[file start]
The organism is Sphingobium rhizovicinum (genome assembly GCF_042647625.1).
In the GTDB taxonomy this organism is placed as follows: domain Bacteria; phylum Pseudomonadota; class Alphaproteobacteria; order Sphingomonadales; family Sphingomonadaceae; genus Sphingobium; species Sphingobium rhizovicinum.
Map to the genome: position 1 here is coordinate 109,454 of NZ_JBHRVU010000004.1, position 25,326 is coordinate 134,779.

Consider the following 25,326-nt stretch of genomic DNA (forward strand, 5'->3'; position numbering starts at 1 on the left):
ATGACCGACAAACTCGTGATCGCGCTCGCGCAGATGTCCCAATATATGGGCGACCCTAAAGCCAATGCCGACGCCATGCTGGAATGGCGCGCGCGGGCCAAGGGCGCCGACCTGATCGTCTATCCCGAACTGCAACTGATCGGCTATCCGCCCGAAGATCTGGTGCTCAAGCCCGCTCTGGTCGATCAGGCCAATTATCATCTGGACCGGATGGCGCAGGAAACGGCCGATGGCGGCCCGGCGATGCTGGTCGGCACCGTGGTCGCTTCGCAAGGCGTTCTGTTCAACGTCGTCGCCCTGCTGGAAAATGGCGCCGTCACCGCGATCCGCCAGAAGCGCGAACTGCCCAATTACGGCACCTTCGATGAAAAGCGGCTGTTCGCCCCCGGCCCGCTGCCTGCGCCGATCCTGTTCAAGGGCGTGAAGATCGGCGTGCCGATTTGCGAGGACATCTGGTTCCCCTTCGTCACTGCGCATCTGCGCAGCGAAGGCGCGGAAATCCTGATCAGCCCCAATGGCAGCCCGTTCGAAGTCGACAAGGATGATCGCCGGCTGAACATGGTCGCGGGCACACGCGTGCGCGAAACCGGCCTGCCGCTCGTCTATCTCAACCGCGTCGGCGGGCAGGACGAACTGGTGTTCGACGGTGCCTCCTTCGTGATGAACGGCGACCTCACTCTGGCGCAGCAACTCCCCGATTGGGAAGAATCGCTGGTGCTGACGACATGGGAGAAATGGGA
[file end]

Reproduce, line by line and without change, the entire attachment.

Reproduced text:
The organism is Sphingobium rhizovicinum (genome assembly GCF_042647625.1).
In the GTDB taxonomy this organism is placed as follows: domain Bacteria; phylum Pseudomonadota; class Alphaproteobacteria; order Sphingomonadales; family Sphingomonadaceae; genus Sphingobium; species Sphingobium rhizovicinum.
Map to the genome: position 1 here is coordinate 109,454 of NZ_JBHRVU010000004.1, position 25,326 is coordinate 134,779.

Consider the following 25,326-nt stretch of genomic DNA (forward strand, 5'->3'; position numbering starts at 1 on the left):
ATGACCGACAAACTCGTGATCGCGCTCGCGCAGATGTCCCAATATATGGGCGACCCTAAAGCCAATGCCGACGCCATGCTGGAATGGCGCGCGCGGGCCAAGGGCGCCGACCTGATCGTCTATCCCGAACTGCAACTGATCGGCTATCCGCCCGAAGATCTGGTGCTCAAGCCCGCTCTGGTCGATCAGGCCAATTATCATCTGGACCGGATGGCGCAGGAAACGGCCGATGGCGGCCCGGCGATGCTGGTCGGCACCGTGGTCGCTTCGCAAGGCGTTCTGTTCAACGTCGTCGCCCTGCTGGAAAATGGCGCCGTCACCGCGATCCGCCAGAAGCGCGAACTGCCCAATTACGGCACCTTCGATGAAAAGCGGCTGTTCGCCCCCGGCCCGCTGCCTGCGCCGATCCTGTTCAAGGGCGTGAAGATCGGCGTGCCGATTTGCGAGGACATCTGGTTCCCCTTCGTCACTGCGCATCTGCGCAGCGAAGGCGCGGAAATCCTGATCAGCCCCAATGGCAGCCCGTTCGAAGTCGACAAGGATGATCGCCGGCTGAACATGGTCGCGGGCACACGCGTGCGCGAAACCGGCCTGCCGCTCGTCTATCTCAACCGCGTCGGCGGGCAGGACGAACTGGTGTTCGACGGTGCCTCCTTCGTGATGAACGGCGACCTCACTCTGGCGCAGCAACTCCCCGATTGGGAAGAATCGCTGGTGCTGACGACATGGGAGAAATGGGA